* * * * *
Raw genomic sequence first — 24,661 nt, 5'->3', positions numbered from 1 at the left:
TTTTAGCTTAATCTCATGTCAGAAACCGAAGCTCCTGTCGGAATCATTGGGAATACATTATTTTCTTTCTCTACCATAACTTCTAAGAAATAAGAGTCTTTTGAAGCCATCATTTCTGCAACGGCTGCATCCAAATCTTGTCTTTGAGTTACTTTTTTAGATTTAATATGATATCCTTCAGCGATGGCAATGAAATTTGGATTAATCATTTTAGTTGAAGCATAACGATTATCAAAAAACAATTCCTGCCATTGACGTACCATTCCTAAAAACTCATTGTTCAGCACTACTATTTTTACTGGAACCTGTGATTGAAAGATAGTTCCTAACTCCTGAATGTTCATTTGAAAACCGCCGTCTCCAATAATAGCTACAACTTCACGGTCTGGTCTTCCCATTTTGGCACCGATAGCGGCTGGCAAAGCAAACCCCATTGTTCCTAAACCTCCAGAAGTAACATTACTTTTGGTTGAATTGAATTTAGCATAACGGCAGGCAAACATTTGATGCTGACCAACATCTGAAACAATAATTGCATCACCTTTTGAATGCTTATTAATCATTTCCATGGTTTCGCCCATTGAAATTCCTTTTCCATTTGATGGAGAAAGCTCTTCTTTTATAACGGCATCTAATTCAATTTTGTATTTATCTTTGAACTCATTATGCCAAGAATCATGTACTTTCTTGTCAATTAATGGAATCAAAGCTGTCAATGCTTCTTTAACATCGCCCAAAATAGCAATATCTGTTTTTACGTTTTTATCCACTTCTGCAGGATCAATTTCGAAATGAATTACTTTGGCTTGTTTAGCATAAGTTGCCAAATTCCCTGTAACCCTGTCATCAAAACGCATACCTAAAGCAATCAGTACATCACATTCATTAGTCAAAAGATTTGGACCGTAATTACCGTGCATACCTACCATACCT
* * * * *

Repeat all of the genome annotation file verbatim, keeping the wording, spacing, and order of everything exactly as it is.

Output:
Raw genomic sequence first — 24,661 nt, 5'->3', positions numbered from 1 at the left:
TTTTAGCTTAATCTCATGTCAGAAACCGAAGCTCCTGTCGGAATCATTGGGAATACATTATTTTCTTTCTCTACCATAACTTCTAAGAAATAAGAGTCTTTTGAAGCCATCATTTCTGCAACGGCTGCATCCAAATCTTGTCTTTGAGTTACTTTTTTAGATTTAATATGATATCCTTCAGCGATGGCAATGAAATTTGGATTAATCATTTTAGTTGAAGCATAACGATTATCAAAAAACAATTCCTGCCATTGACGTACCATTCCTAAAAACTCATTGTTCAGCACTACTATTTTTACTGGAACCTGTGATTGAAAGATAGTTCCTAACTCCTGAATGTTCATTTGAAAACCGCCGTCTCCAATAATAGCTACAACTTCACGGTCTGGTCTTCCCATTTTGGCACCGATAGCGGCTGGCAAAGCAAACCCCATTGTTCCTAAACCTCCAGAAGTAACATTACTTTTGGTTGAATTGAATTTAGCATAACGGCAGGCAAACATTTGATGCTGACCAACATCTGAAACAATAATTGCATCACCTTTTGAATGCTTATTAATCATTTCCATGGTTTCGCCCATTGAAATTCCTTTTCCATTTGATGGAGAAAGCTCTTCTTTTATAACGGCATCTAATTCAATTTTGTATTTATCTTTGAACTCATTATGCCAAGAATCATGTACTTTCTTGTCAATTAATGGAATCAAAGCTGTCAATGCTTCTTTAACATCGCCCAAAATAGCAATATCTGTTTTTACGTTTTTATCCACTTCTGCAGGATCAATTTCGAAATGAATTACTTTGGCTTGTTTAGCATAAGTTGCCAAATTCCCTGTAACCCTGTCATCAAAACGCATACCTAAAGCAATCAGTACATCACATTCATTAGTCAAAAGATTTGGACCGTAATTACCGTGCATACCTACCATACCT